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President Grover Cleveland Collection

 Collection
Identifier: SC 00229

Scope and Contents

Collection of Grover Cleveland items given and collected by Flora A. Darling.  Includes a letter from Mrs. Frances F. Cleveland, Lakewood, New Jersey, to Mrs. Augustus Ramon Salas declining the Presidency of the United States Daughters [of 1812], May 11, 1892.  August 27, 1887 document with the Presidental Seal and signature of Glover Cleveland, President.  Typed black bordered announcement of the death of Hon. Glover Cleveland, "A Proclamation by the President of the United States [Theodore Roosevelt]," June 24, 1908.

Dates

  • 1887, 1892, 1908

Creator

Language of Materials

English

Conditions Governing Access:

Collection is open to all researchers. Manuscript collections and archival records may contain materials with sensitive or confidential information that is protected under federal or state right to privacy laws and regulations, such as the Virginia Public Records Act (Code of Virginia. § 42.1-76-91); and the Virginia Freedom of Information Act (Code of Virginia § 2.2-3705.5). Confidential material may include, but is not limited to, educational, medical, and personnel records. If sensitive material is found in this collection, please contact a staff member immediately. The disclosure of personally identifiable information pertaining to a living individual may have legal consequences for which the College of William and Mary assumes no responsibility.

Conditions Governing Use:

Before reproducing or quoting from any materials, in whole or in part, permission must be obtained from the Special Collections Research Center, and the holder of the copyright, if not Swem Library.

Biographical / Historical

Flora Adams Darling was born in New Hampshire in 1840, a descendant of Henry Adams who settled in Braintree, Massachusetts, in 1636. She married Col. Edward Irving Darling, 22 years her senior, in 1860, and went with him to live at his Louisiana home. He died of wounds received in battle, December 2, 1863. Her only son was Edward Erving Darling, a minor musician-composer, who died July 13, 1894. Mrs. Darling suffered from repeated attacks of malarial fever and, after 1876, from deafness. Her years of widowhood were spent in writing Mrs. Darling's Letters, or Memoirs of the Civil War, A Social Diplomat, and other books.

From 1889 to 1896 her major interests and efforts were devoted to the founding of women's patriotic societies. Mrs. Darling's obsession for organizing and ruling patriotic societies, and her willingness to abandon one when her opinion or desires were thwarted, is illustrated by the rapid succession with which the societies followed each other: Daughters of the American Revolution (D.A.R.) founded October 11, 1890; Daughters of the Revolution (D.R.) founded June 18, 1891; Daughters of the United States of the War of 1812, founded January 8, 1892; founded because of disagreement over policies of the D. A. R., policies adopted over the protest of Mrs. Darling. This collection is composed almost entirely of letters written to her during these years of controversy. There are some delightful, pithy and well-written letters in the group. Further information about this individual or organization may be available in the Special Collections Research Center Wiki: .

Administrative History: Flora A. Darling was the founder of the United States Daughters and the president from 1892-1897 and Mrs. Augustus Ramon Salas was an early charter member.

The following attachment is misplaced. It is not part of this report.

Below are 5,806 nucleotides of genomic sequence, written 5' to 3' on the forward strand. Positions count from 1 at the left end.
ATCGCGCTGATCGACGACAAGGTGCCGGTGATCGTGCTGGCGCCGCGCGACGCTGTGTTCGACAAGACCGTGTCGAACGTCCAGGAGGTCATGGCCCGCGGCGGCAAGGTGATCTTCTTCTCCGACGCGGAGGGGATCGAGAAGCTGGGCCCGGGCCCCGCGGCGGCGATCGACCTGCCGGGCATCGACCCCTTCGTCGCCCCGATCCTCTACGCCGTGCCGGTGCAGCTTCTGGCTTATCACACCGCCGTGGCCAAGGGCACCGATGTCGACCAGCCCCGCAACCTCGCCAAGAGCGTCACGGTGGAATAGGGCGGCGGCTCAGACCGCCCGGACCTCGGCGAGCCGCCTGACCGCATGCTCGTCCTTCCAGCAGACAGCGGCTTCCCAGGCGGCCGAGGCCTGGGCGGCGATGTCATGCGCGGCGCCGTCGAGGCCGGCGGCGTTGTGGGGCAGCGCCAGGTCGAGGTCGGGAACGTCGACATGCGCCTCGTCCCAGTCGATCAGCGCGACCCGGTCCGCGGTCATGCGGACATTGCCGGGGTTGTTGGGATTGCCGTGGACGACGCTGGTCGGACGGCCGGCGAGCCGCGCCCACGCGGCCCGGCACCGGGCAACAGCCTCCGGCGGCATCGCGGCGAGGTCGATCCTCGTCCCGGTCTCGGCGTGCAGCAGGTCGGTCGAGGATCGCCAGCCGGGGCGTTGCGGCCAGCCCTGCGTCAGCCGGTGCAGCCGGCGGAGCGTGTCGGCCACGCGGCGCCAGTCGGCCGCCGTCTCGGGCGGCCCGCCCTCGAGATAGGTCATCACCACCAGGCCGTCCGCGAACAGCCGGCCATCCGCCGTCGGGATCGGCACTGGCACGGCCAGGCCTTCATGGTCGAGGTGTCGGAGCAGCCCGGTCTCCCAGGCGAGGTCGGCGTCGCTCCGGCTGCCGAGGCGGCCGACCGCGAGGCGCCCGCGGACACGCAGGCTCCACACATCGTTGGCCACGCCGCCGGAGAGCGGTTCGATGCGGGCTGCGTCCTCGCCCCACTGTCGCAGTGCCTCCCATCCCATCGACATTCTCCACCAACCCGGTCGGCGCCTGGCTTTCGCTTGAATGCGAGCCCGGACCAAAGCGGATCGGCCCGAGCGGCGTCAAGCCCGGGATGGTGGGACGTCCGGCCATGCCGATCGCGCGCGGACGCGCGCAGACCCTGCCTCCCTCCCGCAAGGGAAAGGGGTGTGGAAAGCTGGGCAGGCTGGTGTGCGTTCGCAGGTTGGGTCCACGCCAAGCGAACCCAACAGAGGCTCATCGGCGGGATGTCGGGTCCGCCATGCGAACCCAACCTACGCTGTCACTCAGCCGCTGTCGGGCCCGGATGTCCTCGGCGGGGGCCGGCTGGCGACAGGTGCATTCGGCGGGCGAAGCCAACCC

Biographical Information:

Flora Adams Darling was born in New Hampshire in 1840, a descendant of Henry Adams who settled in Braintree, Massachusetts, in 1636. She married Col. Edward Irving Darling, 22 years her senior, in 1860, and went with him to live at his Louisiana home. He died of wounds received in battle, December 2, 1863. Her only son was Edward Erving Darling, a minor musician-composer, who died July 13, 1894. Mrs. Darling suffered from repeated attacks of malarial fever and, after 1876, from deafness. Her years of widowhood were spent in writing Mrs. Darling's Letters, or Memoirs of the Civil War, A Social Diplomat, and other books.

From 1889 to 1896 her major interests and efforts were devoted to the founding of women's patriotic societies. Mrs. Darling's obsession for organizing and ruling patriotic societies, and her willingness to abandon one when her opinion or desires were thwarted, is illustrated by the rapid succession with which the societies followed each other: Daughters of the American Revolution (D.A.R.) founded October 11, 1890; Daughters of the Revolution (D.R.) founded June 18, 1891; Daughters of the United States of the War of 1812, founded January 8, 1892; founded because of disagreement over policies of the D. A. R., policies adopted over the protest of Mrs. Darling. This collection is composed almost entirely of letters written to her during these years of controversy. There are some delightful, pithy and well-written letters in the group. Further information about this individual or organization may be available in the Special Collections Research Center Wiki:
.

Administrative History:

Flora A. Darling was the founder of the United States Daughters and the president from 1892-1897 and Mrs. Augustus Ramon Salas was an early charter member.

Extent

0.01 Linear Foot

Related Materials:

Flora Adams Darling Papers, 1862-1908 (Mss. 39.1 D25)
Title
Guide to the President Grover Cleveland Collection
Date
2017-01-20
Language of description
The collection description/finding aid is written in English

Repository Details

Part of the Special Collections Research Center Repository

Contact: